Get Smart is the latest in the endless chain of sitcoms, regardless of quality, getting the big screen treatment by Hollywood. I fondly remember watching the show on TV as a kid and being amused by the slapstick humor and sheer stupidity of Maxwell Smart, played to perfection by Don Adams. Though these adaptations usually produce horrific results, Get Smart is a cut above thanks to some fun performances and preposterously entertaining action.
Maxwell Smart (Carell) is the best analyst there is at CONTROL, a super secret government spy agency. Smart’s multi-hundred page reports put the rest of the staff to sleep, but he dreams of some day becoming a full agent. When a security breach leaves the identities of the CONTROL agent compromised, the Chief (Arkin) has no choice but to promote Maxwell and pair him with Agent 99 (Hathaway) in an effort to thwart a plot for world domination by the evil KAOS organization.
Get Smart takes advantage of the fact that it’s hardly dealing with sacred material. The characters are there, but it’s a different day and age. Screenwriters Tom Astle and Matt Ember have ported the material and thrown everything they can think of at us. The film takes a Naked Gun-like approach to its ridiculousness, which results in a lot of hit-and-miss situations. The film gets off to a sluggish start but eventually just lets Carell run away with it. Director Peter Segal, who has previously worked the comedy circuit almost exclusively, delivers a delightfully over-the-top closing action sequence that delivers considering this is primarily comedic material.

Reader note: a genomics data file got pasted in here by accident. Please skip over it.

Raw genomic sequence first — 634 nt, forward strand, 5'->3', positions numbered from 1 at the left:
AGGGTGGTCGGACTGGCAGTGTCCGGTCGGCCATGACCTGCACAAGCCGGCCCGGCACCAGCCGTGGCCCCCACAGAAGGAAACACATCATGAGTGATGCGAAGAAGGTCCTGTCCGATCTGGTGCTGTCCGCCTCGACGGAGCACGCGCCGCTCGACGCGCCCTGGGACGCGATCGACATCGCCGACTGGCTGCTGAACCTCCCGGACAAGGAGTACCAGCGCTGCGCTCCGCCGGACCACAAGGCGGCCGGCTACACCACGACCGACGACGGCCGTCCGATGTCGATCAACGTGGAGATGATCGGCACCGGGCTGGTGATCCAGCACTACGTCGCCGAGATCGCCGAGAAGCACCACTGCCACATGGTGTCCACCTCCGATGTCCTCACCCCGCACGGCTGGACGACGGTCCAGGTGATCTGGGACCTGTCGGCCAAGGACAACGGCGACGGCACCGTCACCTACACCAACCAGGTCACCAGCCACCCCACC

Steve Carell is perfectly cast as Maxwell Smart, even it means he is still essentially portraying Michael Scott from The Office. Carell is a master of dry humor, and this enables him to take dialogue that would otherwise miss (and make no mistake about it, the film has plenty of bits that miss) and make them hit. Anne Hathaway makes for a serviceable sidekick and foil for Carell. Give major credit to Alan Arkin and Terence Stamp for doing anything other than phoning in their performances, as they treat the material perfectly. In fact, Arkin may have the best line in the entire film.
Get Smart delivers what’s promised, and that’s all we really ask for during these summer months. In terms of the genre it’s definitely one of the better TV-to-film adaptations to come along over the past few years, thanks in large part to Carell and his delivery. Those looking for love for the source material will be disappointed, but as a goofy summer diversion, it gets the job done.
Studio: Warner Bros. Pictures
Length: 110 Minutes
Rating: PG-13 for some rude humor, action violence and language.
Theatrical Release: June 20, 2008
Directed by: Peter Segal
Written by: Tom J. Astle & Matt Ember. Characters by Mel Brooks & Buck Henry.
Cast: Steve Carell, Anne Hathaway, Dwayne Johnson, Alan Arkin, Terence Stamp, Terry Crews